Friday, August 15, 2008

Travelogue #48: Shabbat Shalom - Jewish Korea on a Friday Night, Part 2

<---Travelogue #47: Shabbat Shalom - Jewish Korea on a Friday Night, Part 1

inutes later, we were led onto base and into a multipurpose sanctuary. Tonight it'd be used for a Jewish service; perhaps on Sunday it would be used for a Christian one. This dual spirituality came to light through one of the members of our congregation: a priest by the name of Father O'Neill. "Great to see you, Rabbi," he told Chaplain Avi Weiss in a rosy baritone of a voice. "Thank you for joining us, Father," responded Rabbi Weiss.

As the service began, additional visitors came into the chapel. I was struck by one particular moment when a soldier in full military garb walked into the sanctuary, peeled off his beret, and replaced it with a yarmulke. I smiled at the symbolic switch: before a soldier, and now a Jew.

The attendees on this Friday night could be reduced to no statistic or stereotype. In the second row sat a well-dressed man with the silver-haired stature of a CIA character from The Bourne movies. No wonder, this guy was the real thing: he works for the U.S. Department of Defense. In another pew sat a Korean teenager wearing skinny jeans. Behind me sat a black general from West Virgina, the rabbi's commander in the military order. "Thank you for letting me pray with ya'll," said the general. "I am humbled." Beside me Jovan flipped through the Hebrew Bible, catching on quickly to the whole pages-turn-backwards element of the exercise. Rabbi Weiss conducted the service more like a class than a lecture, asking us to read passages and answer questions. As I hummed along to the Shabbat hymns, I felt at once reconnected to my Jewish identity and, strangely, reminded of my distance from it.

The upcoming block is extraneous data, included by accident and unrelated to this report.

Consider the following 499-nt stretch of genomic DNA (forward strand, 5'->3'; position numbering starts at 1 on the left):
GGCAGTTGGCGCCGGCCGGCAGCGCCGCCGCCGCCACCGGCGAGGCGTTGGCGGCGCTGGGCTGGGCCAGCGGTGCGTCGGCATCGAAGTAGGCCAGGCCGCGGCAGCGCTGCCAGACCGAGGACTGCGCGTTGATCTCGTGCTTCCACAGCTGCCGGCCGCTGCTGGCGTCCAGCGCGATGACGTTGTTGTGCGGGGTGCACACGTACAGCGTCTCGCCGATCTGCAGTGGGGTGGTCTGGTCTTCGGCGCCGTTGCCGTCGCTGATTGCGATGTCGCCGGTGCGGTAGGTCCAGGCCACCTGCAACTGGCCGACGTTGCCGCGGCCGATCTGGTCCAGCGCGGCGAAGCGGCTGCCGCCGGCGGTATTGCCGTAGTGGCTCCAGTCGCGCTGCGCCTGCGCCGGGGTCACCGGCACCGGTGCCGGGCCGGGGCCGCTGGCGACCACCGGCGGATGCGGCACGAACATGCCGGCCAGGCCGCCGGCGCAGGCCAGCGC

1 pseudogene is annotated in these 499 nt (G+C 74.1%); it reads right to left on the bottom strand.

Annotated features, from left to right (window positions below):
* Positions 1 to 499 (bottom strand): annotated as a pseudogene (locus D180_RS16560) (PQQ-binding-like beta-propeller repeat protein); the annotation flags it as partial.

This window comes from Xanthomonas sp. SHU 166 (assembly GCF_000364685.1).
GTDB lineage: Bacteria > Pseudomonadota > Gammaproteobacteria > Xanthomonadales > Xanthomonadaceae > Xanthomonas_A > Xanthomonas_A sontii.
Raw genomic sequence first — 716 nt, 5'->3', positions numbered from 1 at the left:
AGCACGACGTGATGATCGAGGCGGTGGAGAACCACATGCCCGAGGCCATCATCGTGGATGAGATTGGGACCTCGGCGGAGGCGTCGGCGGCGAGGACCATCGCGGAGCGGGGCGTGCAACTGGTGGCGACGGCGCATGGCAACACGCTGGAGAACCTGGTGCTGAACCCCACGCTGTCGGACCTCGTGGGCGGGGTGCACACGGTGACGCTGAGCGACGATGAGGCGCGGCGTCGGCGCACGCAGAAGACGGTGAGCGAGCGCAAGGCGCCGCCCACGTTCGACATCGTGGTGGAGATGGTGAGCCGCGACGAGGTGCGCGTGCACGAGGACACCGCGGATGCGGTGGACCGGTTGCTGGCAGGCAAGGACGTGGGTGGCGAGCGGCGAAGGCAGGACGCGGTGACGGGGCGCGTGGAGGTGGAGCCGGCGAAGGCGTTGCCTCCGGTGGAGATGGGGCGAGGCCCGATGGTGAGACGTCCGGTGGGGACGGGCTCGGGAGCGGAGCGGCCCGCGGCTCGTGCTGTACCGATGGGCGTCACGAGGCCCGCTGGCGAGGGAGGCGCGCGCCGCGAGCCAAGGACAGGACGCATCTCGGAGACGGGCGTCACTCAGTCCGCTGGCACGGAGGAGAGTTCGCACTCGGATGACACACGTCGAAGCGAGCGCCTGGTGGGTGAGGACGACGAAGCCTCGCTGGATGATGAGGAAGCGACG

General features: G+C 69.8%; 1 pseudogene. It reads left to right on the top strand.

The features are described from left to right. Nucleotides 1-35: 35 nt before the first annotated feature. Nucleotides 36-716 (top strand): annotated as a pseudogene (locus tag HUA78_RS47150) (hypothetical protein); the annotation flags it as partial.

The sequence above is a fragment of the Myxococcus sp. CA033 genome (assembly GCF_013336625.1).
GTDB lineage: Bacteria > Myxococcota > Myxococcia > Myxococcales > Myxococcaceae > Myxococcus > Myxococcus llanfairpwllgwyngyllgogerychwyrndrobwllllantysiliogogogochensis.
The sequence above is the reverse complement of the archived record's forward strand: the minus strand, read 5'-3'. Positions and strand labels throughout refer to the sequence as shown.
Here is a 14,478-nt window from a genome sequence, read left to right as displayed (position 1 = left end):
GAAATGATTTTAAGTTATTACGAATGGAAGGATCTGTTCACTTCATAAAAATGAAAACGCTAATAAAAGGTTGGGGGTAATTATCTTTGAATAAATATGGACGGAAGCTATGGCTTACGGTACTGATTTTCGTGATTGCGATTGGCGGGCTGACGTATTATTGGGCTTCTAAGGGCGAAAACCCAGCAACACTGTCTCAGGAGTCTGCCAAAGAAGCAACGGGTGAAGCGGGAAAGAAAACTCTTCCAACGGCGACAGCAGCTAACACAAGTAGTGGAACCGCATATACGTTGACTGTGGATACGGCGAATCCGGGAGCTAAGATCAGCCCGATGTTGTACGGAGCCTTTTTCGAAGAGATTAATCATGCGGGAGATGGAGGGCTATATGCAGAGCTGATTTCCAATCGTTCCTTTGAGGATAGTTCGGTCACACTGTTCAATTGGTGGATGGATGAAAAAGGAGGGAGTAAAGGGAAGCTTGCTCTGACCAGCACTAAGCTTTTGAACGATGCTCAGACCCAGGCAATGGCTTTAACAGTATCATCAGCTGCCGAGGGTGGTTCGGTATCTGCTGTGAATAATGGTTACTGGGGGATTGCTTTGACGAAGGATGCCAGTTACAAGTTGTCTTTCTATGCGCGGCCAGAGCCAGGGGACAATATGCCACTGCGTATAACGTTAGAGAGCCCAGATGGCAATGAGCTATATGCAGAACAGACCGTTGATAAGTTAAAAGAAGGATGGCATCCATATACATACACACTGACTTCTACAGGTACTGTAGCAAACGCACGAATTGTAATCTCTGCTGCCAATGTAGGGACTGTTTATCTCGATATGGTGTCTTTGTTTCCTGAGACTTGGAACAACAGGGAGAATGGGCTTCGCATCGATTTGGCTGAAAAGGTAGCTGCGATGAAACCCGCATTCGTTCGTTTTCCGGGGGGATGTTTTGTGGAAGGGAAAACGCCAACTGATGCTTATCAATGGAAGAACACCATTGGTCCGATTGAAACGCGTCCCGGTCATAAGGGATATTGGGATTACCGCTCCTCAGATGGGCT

My knowledge of biblical history is at best scattershot, and I long ago forgot the Hebrew I learned for my Bar Mitzvah Torah portion. To me, Judaism is about family and loved ones. Singing those Friday night songs in a sanctuary largely full of strangers, I felt the presence of memories oceans and years away. I felt the shadows of a once-upon-a-time girlfriend and a Rosh Hashana afternoon in a South Carolina synagogue. I felt shadows of my mom and my dad, humming prayers and patting me lightly on the shoulder, knowing my eleven-year-old mind was mulling more the Chicago Bulls than Deuteronomy. I felt the presence of these shadows, and I felt far, far away from home.

"Who says there's no Jews in the South?" said Father O'Neill, grinning like St. Nick. The service had just ended, and we were walking towards the dining room to bless the bread and ceremoniously nosh on it. When I told Father O'Neill that my home was Memphis, Tennessee, he told me with great relish that, several years ago, he had seen a terrific PBS special on the Southern Jews of the United States. "Fascinating," he said in conclusion, "absolutely fascinating." I nodded good-naturedly, thinking this was a unique moment in my Korea experience: someone was tailoring his conversation towards my Jewishness, rather than my status as a waygook (foreigner) or a megook (American). Shabbat Shalom, Father.